Block on Trump's Asylum Ban Upheld by Supreme Court
This week is The Big One. On Tuesday, the Supreme Court will hear oral arguments in Obergefell v. Hodges, the caption that will be forever attached to the definitive (we hope) same-sex marriage cases.
That's not all that's happening, though. Though it will devote a full day (two hours) of arguments to the four same-sex marriage cases from the Sixth Circuit, it will also hear a case about lethal injection on Wednesday. Here's what you should keep an eye out for this week.
The justices tried to punt on same-sex marriage earlier this year, but once the Sixth Circuit handed down its cases, the Court had no choice but to resolve the split between that circuit and the recent decisions from the Tenth, Fourth, and Seventh, which all struck same-sex marriage bans.
In their typical fashion, look for ways in which the Court might be able to please everyone. At this point, with same-sex marriage legal in 37 states and Washington, D.C., the justices would be hard-pressed to unilaterally wipe that all out. On the other hand, it might be hard to get five justices to sign onto an opinion mandating same-sex marriage everywhere. Everyone will be on the lookout for Justice Anthony Kennedy, who's authored all three of Court's opinions recognizing civil rights for gays and lesbians (Romer v. Evans, Lawrence v. Texas, and U.S. v. Windsor).
The justices might also try to create problems just so they can claim there are problems. For example, what level of scrutiny should the Court assign laws burdening sexual orientation? And while it's probably not in the briefing, the justices do read the newspapers, so they know about the RFRAs in states like Alabama and Indiana. They may also play a part in understanding the constitutional implications of state laws banning same-sex marriage. (In other words, Gov. Bobby Jindal's New York Times op-ed last week wasn't a coincidence.)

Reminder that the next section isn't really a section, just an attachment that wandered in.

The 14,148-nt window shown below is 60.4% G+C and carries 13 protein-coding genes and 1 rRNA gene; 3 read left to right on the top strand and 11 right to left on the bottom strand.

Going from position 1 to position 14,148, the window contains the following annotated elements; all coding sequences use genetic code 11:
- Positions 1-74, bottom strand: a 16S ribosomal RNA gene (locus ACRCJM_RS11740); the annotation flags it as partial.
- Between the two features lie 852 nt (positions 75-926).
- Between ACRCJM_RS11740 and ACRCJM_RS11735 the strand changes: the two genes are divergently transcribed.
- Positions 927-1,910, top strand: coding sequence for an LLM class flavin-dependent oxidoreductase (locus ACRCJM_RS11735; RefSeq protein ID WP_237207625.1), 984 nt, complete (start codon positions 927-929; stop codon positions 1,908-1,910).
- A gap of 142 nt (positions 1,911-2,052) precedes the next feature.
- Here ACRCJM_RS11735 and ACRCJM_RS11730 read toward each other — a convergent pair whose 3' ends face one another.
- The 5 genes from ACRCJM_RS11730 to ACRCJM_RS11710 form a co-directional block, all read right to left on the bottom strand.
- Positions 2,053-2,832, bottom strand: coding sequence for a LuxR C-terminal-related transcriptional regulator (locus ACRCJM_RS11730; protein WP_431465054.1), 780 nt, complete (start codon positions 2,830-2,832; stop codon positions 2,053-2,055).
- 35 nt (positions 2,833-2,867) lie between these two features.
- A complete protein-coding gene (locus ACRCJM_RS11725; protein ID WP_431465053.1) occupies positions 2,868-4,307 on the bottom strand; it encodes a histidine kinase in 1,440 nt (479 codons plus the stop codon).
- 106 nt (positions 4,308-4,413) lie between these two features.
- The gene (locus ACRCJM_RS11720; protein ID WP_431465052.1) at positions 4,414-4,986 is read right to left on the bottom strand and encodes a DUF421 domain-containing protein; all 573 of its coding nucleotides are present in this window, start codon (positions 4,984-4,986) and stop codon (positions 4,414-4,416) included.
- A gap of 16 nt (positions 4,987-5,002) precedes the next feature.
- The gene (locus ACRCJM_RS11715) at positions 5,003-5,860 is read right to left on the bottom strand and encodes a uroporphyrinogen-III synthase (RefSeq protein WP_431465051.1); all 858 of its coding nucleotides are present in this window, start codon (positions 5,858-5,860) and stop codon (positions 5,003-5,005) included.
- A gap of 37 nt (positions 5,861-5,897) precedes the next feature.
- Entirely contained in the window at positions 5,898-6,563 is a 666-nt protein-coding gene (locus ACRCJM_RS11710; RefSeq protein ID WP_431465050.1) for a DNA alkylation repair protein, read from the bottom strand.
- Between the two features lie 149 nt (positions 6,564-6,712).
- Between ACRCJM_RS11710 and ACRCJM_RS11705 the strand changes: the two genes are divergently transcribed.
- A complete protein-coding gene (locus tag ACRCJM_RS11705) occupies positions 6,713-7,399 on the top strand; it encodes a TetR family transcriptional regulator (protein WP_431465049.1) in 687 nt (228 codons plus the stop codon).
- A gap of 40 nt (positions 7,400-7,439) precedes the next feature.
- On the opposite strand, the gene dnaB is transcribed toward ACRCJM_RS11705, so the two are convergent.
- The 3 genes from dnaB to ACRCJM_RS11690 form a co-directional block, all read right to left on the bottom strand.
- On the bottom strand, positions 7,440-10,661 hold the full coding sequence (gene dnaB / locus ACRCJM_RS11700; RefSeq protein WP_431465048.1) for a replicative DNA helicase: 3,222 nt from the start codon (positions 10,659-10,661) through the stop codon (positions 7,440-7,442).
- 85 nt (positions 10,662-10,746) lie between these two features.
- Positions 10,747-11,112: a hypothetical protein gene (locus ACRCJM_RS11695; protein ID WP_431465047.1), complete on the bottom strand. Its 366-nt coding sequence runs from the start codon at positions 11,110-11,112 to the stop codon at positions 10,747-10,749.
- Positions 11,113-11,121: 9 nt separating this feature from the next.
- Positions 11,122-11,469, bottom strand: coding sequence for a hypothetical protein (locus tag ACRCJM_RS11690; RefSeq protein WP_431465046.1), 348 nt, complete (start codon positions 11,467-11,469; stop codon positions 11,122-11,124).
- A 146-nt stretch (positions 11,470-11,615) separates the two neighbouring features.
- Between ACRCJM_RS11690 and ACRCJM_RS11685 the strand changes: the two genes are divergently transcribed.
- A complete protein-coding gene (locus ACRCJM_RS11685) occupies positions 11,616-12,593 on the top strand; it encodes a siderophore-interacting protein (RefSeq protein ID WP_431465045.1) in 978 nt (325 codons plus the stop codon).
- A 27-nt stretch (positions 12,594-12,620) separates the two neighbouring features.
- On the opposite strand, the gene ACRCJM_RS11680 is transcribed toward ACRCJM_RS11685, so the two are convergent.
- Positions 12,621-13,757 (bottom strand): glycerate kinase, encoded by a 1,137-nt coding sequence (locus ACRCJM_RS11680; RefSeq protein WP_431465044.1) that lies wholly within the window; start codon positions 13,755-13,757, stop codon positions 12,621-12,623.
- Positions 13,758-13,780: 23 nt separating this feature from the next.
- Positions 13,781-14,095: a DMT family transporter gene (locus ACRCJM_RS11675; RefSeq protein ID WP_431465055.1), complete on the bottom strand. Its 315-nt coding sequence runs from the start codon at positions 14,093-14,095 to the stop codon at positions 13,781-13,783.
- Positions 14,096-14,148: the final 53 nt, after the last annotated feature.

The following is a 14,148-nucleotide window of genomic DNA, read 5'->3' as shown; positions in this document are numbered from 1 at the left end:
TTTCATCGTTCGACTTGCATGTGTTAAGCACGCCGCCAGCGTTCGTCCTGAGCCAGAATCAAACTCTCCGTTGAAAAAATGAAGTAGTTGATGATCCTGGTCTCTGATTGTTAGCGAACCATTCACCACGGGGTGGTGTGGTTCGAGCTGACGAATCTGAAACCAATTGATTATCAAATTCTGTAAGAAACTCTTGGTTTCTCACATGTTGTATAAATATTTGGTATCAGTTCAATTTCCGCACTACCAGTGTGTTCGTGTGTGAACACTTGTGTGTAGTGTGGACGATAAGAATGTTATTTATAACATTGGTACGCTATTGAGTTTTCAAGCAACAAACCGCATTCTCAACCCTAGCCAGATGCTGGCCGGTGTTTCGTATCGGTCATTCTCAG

In Glossip v. Gross, scheduled for Wednesday, the justices will decide whether a particular three-drug cocktail used for lethal injection is constitutionally permissible. In 2008, the Court sanctioned the use of one set of drugs for lethal injections, but after drug companies at home and abroad refused to make the drugs available for executions, several states had to come up with an alternative. This they found, but with sometimes disastrous results.
Don't expect the Court to throw out the death penalty altogether. The Questions Presented are narrowly tailored to address the Glossip situation: Namely, whether a drug cocktail that's not the same one as in 2008's Baze v. Rees violates the Eighth Amendment. Recent news may also pop up in this argument, as some states -- apparently concerned about the constitutionality of lethal injection -- have gone so far as to reauthorize the firing squad as a method of execution.
There's also an immigration case and an excessive force case scheduled for next week, but let's be honest: You're tuning in for the same sex marriage and the lethal injection.
So are we.
Meeting with a lawyer can help you understand your options and how to best protect your rights. Visit our attorney directory to find a lawyer near you who can help.